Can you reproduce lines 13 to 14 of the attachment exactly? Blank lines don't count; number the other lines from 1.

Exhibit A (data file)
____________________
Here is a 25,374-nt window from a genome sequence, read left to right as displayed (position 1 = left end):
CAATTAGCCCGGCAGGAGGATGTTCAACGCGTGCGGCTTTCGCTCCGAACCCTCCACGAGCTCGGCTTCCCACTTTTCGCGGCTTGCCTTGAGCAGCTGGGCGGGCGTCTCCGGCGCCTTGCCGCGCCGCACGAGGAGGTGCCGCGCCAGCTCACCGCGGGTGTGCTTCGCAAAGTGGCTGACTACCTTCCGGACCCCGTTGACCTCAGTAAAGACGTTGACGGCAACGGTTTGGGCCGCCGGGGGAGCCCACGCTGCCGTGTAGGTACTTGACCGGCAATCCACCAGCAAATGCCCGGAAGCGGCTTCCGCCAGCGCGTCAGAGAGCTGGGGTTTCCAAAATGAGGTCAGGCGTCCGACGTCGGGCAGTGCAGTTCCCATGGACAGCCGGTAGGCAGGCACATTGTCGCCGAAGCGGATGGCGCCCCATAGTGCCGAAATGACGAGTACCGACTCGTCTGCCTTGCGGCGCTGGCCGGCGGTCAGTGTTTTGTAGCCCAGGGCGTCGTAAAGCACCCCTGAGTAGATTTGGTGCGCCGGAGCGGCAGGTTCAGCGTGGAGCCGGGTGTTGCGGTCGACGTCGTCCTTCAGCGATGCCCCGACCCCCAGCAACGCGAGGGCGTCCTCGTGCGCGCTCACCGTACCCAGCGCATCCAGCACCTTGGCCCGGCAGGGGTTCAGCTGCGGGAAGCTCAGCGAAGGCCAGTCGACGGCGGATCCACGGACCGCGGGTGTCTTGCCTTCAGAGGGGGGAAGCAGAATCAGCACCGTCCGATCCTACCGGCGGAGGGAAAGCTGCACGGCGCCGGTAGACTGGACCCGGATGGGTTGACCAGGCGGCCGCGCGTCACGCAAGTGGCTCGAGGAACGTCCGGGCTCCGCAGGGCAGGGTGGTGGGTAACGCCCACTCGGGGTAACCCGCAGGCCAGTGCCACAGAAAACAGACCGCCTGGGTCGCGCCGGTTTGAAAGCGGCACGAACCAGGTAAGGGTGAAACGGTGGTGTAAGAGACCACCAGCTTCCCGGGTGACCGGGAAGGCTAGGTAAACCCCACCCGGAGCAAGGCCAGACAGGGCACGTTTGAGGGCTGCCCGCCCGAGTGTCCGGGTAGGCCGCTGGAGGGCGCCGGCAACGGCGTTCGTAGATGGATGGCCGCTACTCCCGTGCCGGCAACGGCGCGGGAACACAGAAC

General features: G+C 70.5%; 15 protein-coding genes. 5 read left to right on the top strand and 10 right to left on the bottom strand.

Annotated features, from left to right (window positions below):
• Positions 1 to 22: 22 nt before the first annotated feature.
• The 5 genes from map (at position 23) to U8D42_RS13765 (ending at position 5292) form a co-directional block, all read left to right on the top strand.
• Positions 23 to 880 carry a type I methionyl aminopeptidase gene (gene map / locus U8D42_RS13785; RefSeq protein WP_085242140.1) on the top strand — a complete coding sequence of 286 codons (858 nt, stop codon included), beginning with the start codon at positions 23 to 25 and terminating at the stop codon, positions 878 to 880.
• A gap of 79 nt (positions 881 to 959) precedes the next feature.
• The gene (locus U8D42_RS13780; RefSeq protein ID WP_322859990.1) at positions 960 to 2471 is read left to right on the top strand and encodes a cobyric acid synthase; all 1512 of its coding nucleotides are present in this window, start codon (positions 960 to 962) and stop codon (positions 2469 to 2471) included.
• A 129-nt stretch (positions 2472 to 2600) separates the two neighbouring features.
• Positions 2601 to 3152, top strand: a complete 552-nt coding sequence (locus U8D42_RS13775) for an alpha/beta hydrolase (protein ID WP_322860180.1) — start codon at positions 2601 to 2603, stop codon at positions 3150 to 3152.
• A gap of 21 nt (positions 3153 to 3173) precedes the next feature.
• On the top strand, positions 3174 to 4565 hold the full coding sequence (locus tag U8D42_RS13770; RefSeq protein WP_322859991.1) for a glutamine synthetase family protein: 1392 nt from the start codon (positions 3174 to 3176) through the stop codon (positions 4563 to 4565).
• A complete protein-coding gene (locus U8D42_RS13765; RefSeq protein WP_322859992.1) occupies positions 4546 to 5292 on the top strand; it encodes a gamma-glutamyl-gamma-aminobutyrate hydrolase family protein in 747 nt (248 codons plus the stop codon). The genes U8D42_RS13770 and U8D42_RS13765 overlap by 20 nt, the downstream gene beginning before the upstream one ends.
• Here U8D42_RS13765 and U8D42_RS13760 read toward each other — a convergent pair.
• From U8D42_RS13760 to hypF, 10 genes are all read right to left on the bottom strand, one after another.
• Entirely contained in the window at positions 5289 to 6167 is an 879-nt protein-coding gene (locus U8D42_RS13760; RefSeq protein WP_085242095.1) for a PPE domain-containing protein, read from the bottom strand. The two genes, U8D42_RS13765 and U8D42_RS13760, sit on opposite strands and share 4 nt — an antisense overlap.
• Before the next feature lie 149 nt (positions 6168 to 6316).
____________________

• On the top strand, positions 3174 to 4565 hold the full coding sequence (locus tag U8D42_RS13770; RefSeq protein WP_322859991.1) for a glutamine synthetase family protein: 1392 nt from the start codon (positions 3174 to 3176) through the stop codon (positions 4563 to 4565).
• A complete protein-coding gene (locus U8D42_RS13765; RefSeq protein WP_322859992.1) occupies positions 4546 to 5292 on the top strand; it encodes a gamma-glutamyl-gamma-aminobutyrate hydrolase family protein in 747 nt (248 codons plus the stop codon). The genes U8D42_RS13770 and U8D42_RS13765 overlap by 20 nt, the downstream gene beginning before the upstream one ends.